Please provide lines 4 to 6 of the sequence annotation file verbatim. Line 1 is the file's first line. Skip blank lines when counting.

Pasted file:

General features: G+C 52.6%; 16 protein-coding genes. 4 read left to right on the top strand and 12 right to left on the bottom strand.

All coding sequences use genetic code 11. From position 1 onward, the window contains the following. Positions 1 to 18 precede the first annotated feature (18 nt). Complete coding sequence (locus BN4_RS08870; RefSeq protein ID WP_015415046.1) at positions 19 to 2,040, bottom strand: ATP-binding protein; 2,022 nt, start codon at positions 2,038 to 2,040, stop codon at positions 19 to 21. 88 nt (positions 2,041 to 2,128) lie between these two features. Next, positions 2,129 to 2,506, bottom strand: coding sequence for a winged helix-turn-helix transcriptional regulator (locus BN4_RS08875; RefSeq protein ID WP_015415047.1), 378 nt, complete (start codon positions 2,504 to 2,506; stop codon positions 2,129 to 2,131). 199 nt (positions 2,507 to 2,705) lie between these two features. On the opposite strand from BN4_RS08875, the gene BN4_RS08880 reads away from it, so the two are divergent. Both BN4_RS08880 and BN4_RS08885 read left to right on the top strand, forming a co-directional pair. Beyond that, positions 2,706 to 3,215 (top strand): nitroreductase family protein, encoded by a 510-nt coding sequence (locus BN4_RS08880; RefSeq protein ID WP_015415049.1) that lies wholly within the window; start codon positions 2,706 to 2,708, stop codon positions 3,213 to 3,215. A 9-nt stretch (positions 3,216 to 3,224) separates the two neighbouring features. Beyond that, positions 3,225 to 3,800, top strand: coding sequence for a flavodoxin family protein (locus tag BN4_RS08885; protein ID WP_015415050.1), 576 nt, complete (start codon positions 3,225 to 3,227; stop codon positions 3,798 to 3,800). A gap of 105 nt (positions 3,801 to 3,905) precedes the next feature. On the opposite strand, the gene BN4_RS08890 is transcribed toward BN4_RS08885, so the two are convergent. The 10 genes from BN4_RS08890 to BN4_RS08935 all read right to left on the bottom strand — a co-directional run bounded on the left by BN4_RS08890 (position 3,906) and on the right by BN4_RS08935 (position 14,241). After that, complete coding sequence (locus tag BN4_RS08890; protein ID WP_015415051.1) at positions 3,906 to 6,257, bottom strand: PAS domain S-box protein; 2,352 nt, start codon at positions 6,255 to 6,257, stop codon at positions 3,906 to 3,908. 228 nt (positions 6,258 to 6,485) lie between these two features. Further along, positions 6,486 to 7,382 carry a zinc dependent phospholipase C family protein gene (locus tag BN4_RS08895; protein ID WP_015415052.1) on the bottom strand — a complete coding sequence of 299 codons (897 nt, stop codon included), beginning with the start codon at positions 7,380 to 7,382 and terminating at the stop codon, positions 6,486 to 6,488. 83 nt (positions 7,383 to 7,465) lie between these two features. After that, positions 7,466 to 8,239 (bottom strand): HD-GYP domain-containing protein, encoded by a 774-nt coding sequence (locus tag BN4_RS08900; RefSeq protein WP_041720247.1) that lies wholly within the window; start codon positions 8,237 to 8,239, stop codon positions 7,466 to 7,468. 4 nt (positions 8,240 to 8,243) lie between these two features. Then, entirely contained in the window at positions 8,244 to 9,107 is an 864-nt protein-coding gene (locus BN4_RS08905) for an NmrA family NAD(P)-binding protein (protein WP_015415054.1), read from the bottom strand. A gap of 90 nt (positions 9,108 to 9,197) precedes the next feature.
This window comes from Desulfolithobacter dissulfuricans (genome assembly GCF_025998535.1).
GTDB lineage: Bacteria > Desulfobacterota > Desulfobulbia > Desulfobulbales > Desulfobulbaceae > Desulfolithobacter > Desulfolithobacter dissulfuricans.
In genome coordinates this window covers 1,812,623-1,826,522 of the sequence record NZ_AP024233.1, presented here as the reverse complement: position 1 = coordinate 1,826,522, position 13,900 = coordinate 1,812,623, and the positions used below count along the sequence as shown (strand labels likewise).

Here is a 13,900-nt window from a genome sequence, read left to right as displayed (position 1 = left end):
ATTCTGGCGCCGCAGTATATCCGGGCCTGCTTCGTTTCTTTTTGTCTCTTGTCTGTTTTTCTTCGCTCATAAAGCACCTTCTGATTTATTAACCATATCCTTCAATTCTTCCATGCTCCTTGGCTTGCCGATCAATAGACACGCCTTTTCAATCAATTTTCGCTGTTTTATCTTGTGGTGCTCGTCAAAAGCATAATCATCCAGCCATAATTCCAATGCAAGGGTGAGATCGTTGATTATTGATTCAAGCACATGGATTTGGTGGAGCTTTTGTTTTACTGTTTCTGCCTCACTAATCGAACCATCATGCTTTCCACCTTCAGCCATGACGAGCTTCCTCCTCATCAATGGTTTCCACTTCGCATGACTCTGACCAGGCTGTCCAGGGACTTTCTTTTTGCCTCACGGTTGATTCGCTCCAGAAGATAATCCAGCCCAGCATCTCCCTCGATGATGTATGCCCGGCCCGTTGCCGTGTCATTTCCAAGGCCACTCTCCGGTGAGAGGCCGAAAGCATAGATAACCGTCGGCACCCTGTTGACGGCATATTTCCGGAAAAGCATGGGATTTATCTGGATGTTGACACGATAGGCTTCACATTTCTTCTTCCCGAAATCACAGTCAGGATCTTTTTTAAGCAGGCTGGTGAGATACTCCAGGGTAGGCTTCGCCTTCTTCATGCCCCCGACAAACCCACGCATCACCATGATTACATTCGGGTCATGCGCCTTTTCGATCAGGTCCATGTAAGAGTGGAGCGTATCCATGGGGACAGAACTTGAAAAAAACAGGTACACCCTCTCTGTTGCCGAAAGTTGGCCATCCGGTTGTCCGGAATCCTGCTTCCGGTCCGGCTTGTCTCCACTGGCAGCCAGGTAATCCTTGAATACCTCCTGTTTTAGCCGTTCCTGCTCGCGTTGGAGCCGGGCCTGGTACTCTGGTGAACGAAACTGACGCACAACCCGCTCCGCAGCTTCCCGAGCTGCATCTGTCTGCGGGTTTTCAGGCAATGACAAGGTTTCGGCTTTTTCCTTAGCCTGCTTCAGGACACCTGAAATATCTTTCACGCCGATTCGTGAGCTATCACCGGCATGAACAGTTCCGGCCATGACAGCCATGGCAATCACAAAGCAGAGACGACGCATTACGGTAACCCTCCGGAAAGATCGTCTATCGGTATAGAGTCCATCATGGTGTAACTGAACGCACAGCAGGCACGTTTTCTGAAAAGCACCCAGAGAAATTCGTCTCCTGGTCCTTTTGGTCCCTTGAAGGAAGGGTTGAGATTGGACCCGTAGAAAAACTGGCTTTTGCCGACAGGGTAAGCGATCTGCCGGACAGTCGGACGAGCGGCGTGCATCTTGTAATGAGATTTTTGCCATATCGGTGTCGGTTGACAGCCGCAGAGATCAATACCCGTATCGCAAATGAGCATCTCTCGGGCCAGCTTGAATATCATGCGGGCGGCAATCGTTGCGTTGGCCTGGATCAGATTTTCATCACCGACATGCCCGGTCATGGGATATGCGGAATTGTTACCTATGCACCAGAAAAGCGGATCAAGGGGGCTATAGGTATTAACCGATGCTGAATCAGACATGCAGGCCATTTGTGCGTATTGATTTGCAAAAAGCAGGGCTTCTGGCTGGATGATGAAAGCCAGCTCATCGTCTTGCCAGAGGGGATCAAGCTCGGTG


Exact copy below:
GTDB lineage: Bacteria > Desulfobacterota > Desulfobulbia > Desulfobulbales > Desulfobulbaceae > Desulfolithobacter > Desulfolithobacter dissulfuricans.
In genome coordinates this window covers 1,812,623-1,826,522 of the sequence record NZ_AP024233.1, presented here as the reverse complement: position 1 = coordinate 1,826,522, position 13,900 = coordinate 1,812,623, and the positions used below count along the sequence as shown (strand labels likewise).

Here is a 13,900-nt window from a genome sequence, read left to right as displayed (position 1 = left end):